Expungement resources now online from Papillon Foundation

143_PapillonLogo_Black.aiMost people with a criminal record have a general understanding of the value of expunging or sealing their criminal records.  However, figuring out how to actually obtain such relief in a particular jurisdiction, and understanding its specific effects, is not so easy.  The Papillon Foundation aims to change that by offering practical internet-based information about the process for obtaining expungement and sealing in all 50 states. We spoke with the Foundation’s founder Alan Courtney not long ago to find out more about how the Foundation helps people clean up their record and take charge of their past.   

Prior to 2008, Alan Courtney was an California attorney. As a specialist in transactional law, he had no particular experience with the obstacles faced by those trying to rebuild their lives after a criminal conviction. That all changed in 2008 when Courtney found himself behind bars for a white-collar felony conviction. There, Courtney witnessed firsthand how difficult overcoming those obstacles can be and how hopeless the prospects of those faced with them can seem. He recalls:

Over and over again, inmates would tell stories of how they could not get a job, could not go to school, could not get housing, could not provide for their families, and how their lives were doomed.  Family members spoke of the harshness and severity of not only the prison, but life after.

Upon his release in 2011, Courtney was faced with some of the challenges he had heard so much about from his fellow inmates.   No longer able to practice law, he decided to devote much of his time to helping others overcome the barriers to reentry. The Foundation, a non-profit organization founded by Courtney and his wife, was the result of those efforts.  Its primary mission is to provide free information to help individuals expunge or seal their criminal records and mitigate the collateral consequences that accompany them.  As expressed on its website, the Foundation’s goal is to “create a compassionate opportunity for people who want to clean up their criminal record for a fresh beginning.”

To Courtney, offering those of limited means the tools and materials they need to seek relief on their own is essential to fostering hope in the face of the uncertainty posed by reentry. The Foundation’s name reflects this sentiment: “Papillon” is the name of the titular character in the 1973 film that depicts a man’s unshakable will to survive while incarcerated in a hellish French prison colony.

The Foundation’s presence is largely virtual, the cornerstone of the organization being its expansive website that provides a wealth of practical information about record-sealing in all U.S. states and territories, as well as many foreign jurisdictions. For those looking to leave their criminal histories in the past, the site’s go-to pages are the easy to understand summaries of each state’s relief mechanisms and eligibility standards. These summaries are supplemented by a long list of links to official instructions, forms, and statutes as well as links to state-specific how-to guides and contact information for legal aid organizations.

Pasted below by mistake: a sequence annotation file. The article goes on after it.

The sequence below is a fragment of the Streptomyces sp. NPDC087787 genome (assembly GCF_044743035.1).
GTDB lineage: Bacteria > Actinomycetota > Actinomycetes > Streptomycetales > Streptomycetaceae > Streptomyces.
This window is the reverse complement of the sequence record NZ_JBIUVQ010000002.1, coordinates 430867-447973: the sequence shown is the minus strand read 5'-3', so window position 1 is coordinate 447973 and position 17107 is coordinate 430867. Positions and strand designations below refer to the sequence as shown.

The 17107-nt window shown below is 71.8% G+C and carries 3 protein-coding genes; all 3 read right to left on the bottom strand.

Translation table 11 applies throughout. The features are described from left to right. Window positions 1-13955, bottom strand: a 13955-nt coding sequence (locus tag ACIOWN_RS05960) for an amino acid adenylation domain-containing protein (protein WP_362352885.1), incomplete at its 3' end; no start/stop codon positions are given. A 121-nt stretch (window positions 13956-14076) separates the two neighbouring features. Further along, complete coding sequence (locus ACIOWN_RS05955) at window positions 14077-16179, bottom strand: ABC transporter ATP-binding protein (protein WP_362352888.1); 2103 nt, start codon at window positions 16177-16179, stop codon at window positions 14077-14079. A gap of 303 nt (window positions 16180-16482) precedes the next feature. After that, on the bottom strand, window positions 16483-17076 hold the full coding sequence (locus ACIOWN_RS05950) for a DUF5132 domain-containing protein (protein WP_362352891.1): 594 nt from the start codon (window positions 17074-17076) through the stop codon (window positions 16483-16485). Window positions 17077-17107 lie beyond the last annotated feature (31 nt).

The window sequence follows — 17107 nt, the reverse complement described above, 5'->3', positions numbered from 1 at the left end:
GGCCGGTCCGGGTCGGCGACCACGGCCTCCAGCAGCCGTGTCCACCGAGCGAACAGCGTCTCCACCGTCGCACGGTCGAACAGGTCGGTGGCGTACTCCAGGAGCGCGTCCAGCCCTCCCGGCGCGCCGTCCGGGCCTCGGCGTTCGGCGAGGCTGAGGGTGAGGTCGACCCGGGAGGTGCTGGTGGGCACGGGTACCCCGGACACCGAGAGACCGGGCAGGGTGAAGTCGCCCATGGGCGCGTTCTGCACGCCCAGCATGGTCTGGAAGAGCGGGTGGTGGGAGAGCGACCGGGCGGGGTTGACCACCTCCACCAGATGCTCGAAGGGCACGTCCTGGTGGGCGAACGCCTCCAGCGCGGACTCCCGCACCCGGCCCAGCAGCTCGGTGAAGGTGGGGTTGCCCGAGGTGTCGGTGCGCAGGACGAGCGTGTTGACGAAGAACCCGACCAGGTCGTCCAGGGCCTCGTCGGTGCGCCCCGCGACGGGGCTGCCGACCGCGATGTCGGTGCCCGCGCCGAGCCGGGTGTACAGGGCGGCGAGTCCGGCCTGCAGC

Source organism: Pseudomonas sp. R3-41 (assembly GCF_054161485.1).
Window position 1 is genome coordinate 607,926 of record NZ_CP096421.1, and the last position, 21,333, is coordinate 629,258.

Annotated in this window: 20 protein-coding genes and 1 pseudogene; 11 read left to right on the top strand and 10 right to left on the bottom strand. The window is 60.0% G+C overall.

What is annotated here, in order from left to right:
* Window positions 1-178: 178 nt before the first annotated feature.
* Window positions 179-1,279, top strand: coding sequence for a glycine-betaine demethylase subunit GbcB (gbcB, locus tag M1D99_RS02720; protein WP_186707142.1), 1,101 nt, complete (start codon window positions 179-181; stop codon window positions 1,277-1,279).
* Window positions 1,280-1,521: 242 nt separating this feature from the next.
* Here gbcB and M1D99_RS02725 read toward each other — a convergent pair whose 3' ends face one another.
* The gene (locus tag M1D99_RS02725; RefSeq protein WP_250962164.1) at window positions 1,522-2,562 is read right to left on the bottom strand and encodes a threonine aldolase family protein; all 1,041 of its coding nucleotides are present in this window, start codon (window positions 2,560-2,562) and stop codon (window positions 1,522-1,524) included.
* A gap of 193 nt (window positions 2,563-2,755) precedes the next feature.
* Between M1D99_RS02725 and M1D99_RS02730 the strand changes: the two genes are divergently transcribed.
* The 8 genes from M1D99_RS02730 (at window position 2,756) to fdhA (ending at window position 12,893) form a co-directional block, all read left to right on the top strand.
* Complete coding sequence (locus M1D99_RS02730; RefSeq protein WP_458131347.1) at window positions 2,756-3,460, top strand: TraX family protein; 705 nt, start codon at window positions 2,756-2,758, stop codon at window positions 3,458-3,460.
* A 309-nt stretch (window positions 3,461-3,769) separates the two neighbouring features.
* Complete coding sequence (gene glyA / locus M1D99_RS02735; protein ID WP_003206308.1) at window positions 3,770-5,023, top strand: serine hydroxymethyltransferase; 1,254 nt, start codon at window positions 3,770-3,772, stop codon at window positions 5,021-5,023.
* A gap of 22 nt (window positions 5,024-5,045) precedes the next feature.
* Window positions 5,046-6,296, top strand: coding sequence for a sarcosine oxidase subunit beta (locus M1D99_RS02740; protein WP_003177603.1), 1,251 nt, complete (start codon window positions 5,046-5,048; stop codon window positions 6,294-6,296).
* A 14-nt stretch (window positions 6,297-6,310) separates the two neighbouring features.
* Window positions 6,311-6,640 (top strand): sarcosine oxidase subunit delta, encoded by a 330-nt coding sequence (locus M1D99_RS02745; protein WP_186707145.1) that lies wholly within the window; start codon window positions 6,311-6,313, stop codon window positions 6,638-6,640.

To provide an example of the exhaustiveness of these resources, the California page contains 13 links to expungement self-help guides, 41 links to county-specific forms and instructions, 21 links legal aid and reentry organizations, links to official state-wide sealing and clemency forms, and instructions on how to request copies of your own record, among many other things. The site also provides “know your rights” information about private criminal record providers, contact information for advocacy resources, and a number of relevant studies and reports.

To someone visiting the site for the first time, the amount of information available can be overwhelming; but if you’re looking for usable information to guide you through the expungement or sealing process, there’s a good chance you’ll find it here by digging around a bit.  Fortunately, Courtney tells us that the website will soon be updated with a new design that will make it easier for people to find the forms and instructions necessary to clear their criminal record.

Courtney is careful to emphasize that the Foundation does not provide legal advice or referrals to lawyer, though the site does have a list of legal aid organizations who do restoration of rights work.

The Papillon Foundation’s website is a truly impressive resource, and we will be watching its future growth and development. An obligatory word of caution, though: Our own experience maintaining the state-by-state resources posted on the CCRC has shown that keeping abreast of all of the legal developments regarding expungement, sealing, and other relief is a monumental task. This is a complex area of the law, and it is one that seems to be in a constant state of flux. As such, those interested in obtaining relief would be well-advised to seek legal advice, from a legal aid office or clean slate clinic for those of limited means, to make sure than any information from unofficial sources is accurate and up to date.